Priscu’s group conducts National Science Foundation and NASA-funded research in both Antarctica and the Arctic. His current areas of study include long term ecological studies of Antarctic lakes, methane dynamics in Arctic lakes as a comparison for life on other icy worlds, exploration and geomicrobiology of Antarctic subglacial lakes, and microbiology, geochemistry and paleoclimate history of polar and temperate ice cores.
Scientists once thought the interior of Antarctica was lifeless. But the exploration of subglacial lakes through novel drilling technology uncovered a diverse microbial ecosystem. And one surviving without any light.
What Priscu’s team found on a previous expedition was microorganisms that mine minerals in rocks at subzero temperatures to obtain the energy that fuels their growth.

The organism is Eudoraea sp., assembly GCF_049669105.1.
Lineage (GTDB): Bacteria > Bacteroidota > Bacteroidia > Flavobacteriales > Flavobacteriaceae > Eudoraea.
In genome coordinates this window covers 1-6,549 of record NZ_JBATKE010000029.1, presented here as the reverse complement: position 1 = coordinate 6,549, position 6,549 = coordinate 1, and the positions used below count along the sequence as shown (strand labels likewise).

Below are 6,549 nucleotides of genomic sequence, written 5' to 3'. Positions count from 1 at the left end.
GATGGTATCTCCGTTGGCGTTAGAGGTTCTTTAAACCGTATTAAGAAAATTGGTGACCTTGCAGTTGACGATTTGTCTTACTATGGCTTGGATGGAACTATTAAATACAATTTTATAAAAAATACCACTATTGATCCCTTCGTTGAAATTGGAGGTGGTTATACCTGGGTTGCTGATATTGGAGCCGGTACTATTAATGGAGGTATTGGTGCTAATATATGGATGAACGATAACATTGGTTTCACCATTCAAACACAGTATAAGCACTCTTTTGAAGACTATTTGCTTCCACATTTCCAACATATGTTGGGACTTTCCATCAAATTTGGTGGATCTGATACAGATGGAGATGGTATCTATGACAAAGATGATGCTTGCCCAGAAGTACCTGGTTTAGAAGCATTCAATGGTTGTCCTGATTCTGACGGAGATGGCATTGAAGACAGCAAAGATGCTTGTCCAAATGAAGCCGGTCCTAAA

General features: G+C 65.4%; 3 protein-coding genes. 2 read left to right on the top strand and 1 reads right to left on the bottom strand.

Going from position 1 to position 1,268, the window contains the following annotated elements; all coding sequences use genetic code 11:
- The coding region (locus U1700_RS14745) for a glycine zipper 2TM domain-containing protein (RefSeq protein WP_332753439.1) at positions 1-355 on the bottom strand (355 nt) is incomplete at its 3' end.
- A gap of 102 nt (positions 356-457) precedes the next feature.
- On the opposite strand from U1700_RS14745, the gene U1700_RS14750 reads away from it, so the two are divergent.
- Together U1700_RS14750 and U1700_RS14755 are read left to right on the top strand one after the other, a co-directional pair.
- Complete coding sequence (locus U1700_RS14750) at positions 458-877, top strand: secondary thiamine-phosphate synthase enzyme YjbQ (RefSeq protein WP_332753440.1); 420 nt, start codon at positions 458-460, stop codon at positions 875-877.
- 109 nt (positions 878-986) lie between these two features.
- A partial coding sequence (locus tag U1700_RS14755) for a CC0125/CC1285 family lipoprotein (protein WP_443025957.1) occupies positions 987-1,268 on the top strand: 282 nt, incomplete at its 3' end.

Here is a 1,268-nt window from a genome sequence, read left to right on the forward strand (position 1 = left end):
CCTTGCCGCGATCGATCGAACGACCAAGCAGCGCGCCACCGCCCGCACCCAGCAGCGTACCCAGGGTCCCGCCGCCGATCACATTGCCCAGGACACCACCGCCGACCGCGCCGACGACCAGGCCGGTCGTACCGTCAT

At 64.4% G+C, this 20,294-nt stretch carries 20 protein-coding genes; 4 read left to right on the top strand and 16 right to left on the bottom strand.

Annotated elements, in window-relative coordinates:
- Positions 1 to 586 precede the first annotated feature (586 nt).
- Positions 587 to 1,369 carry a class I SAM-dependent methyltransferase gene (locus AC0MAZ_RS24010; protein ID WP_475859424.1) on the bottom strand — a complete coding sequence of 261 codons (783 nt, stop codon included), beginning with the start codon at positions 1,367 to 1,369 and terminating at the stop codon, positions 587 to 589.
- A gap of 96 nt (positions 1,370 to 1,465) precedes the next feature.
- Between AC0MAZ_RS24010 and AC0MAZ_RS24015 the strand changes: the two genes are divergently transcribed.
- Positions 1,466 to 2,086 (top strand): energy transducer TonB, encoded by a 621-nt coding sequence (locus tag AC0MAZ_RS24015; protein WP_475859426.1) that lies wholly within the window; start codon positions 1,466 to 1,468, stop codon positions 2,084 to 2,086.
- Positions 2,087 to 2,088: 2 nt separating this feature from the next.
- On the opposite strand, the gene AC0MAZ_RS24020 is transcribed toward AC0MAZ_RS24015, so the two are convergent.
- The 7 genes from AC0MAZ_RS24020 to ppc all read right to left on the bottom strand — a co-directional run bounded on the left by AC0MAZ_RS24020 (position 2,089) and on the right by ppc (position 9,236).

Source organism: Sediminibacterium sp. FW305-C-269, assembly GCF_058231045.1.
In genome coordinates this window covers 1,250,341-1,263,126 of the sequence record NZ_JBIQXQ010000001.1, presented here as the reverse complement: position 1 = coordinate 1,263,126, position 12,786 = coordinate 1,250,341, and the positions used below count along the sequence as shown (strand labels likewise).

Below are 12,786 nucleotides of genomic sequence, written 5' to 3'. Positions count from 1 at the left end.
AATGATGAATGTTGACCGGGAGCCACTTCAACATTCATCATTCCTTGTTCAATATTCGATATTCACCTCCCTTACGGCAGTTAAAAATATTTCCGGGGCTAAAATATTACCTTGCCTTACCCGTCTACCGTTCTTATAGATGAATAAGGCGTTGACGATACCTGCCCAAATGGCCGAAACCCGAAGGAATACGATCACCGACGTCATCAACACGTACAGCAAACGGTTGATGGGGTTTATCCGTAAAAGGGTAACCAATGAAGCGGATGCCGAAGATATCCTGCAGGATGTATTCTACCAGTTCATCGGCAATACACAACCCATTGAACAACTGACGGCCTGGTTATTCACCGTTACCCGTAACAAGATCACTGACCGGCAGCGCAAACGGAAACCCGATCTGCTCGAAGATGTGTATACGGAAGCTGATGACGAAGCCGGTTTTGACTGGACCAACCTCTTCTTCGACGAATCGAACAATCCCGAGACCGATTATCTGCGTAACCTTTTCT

Priscu has conducted research in Antarctica for the past 35 years. It’s a harsh environment. Temperatures can drop below minus 100 degrees Fahrenheit in many locations during the Antarctic winter.
Priscu’s next mission to Antarctica will begin around Dec. 1 and take him and his crew to Antarctica by commercial and military aircraft. His equipment will be trucked from Montana to California by truck, from California to New Zealand by boat, and then to Antarctica by cargo plane. He’ll be there during the southern hemisphere’s summer, where temperatures could reach as high as 32 degrees Fahrenheit.
But make no mistake. Working conditions are tough. The sun is up 24 hours a day and the crews sleep in tents on the ice, wrapped in big sleeping bags and pile liners overlying insulated ground cloths. Priscu sleeps with ear protection to block out the flapping of the tent and eye guards to block out the sun.